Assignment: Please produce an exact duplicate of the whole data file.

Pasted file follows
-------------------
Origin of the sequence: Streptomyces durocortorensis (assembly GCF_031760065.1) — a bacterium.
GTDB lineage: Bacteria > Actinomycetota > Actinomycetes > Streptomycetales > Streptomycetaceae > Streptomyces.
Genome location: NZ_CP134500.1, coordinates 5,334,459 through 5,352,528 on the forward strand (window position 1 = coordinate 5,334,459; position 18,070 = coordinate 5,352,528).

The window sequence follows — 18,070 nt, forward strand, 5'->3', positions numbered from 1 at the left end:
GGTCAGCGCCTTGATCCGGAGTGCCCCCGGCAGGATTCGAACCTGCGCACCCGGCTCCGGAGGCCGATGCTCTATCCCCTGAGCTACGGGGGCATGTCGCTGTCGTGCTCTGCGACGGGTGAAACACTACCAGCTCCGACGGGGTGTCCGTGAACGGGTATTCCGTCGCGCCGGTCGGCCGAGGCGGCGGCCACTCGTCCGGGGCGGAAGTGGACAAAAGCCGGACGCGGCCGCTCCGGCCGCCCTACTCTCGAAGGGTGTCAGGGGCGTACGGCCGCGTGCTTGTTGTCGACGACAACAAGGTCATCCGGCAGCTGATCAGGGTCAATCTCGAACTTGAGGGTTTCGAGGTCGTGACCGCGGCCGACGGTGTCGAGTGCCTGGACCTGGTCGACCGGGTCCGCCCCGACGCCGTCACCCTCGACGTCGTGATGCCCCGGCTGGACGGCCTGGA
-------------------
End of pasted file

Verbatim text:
Origin of the sequence: Streptomyces durocortorensis (assembly GCF_031760065.1) — a bacterium.
GTDB lineage: Bacteria > Actinomycetota > Actinomycetes > Streptomycetales > Streptomycetaceae > Streptomyces.
Genome location: NZ_CP134500.1, coordinates 5,334,459 through 5,352,528 on the forward strand (window position 1 = coordinate 5,334,459; position 18,070 = coordinate 5,352,528).

The window sequence follows — 18,070 nt, forward strand, 5'->3', positions numbered from 1 at the left end:
GGTCAGCGCCTTGATCCGGAGTGCCCCCGGCAGGATTCGAACCTGCGCACCCGGCTCCGGAGGCCGATGCTCTATCCCCTGAGCTACGGGGGCATGTCGCTGTCGTGCTCTGCGACGGGTGAAACACTACCAGCTCCGACGGGGTGTCCGTGAACGGGTATTCCGTCGCGCCGGTCGGCCGAGGCGGCGGCCACTCGTCCGGGGCGGAAGTGGACAAAAGCCGGACGCGGCCGCTCCGGCCGCCCTACTCTCGAAGGGTGTCAGGGGCGTACGGCCGCGTGCTTGTTGTCGACGACAACAAGGTCATCCGGCAGCTGATCAGGGTCAATCTCGAACTTGAGGGTTTCGAGGTCGTGACCGCGGCCGACGGTGTCGAGTGCCTGGACCTGGTCGACCGGGTCCGCCCCGACGCCGTCACCCTCGACGTCGTGATGCCCCGGCTGGACGGCCTGGA